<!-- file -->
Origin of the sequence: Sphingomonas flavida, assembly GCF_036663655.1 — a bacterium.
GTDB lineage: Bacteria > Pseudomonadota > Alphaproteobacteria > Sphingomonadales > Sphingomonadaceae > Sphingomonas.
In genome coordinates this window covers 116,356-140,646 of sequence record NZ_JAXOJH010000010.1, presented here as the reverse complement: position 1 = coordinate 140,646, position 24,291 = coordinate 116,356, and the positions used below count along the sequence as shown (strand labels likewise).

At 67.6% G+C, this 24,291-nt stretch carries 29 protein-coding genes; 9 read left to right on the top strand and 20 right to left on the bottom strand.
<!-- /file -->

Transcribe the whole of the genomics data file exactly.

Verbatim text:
Origin of the sequence: Sphingomonas flavida, assembly GCF_036663655.1 — a bacterium.
GTDB lineage: Bacteria > Pseudomonadota > Alphaproteobacteria > Sphingomonadales > Sphingomonadaceae > Sphingomonas.
In genome coordinates this window covers 116,356-140,646 of sequence record NZ_JAXOJH010000010.1, presented here as the reverse complement: position 1 = coordinate 140,646, position 24,291 = coordinate 116,356, and the positions used below count along the sequence as shown (strand labels likewise).

At 67.6% G+C, this 24,291-nt stretch carries 29 protein-coding genes; 9 read left to right on the top strand and 20 right to left on the bottom strand.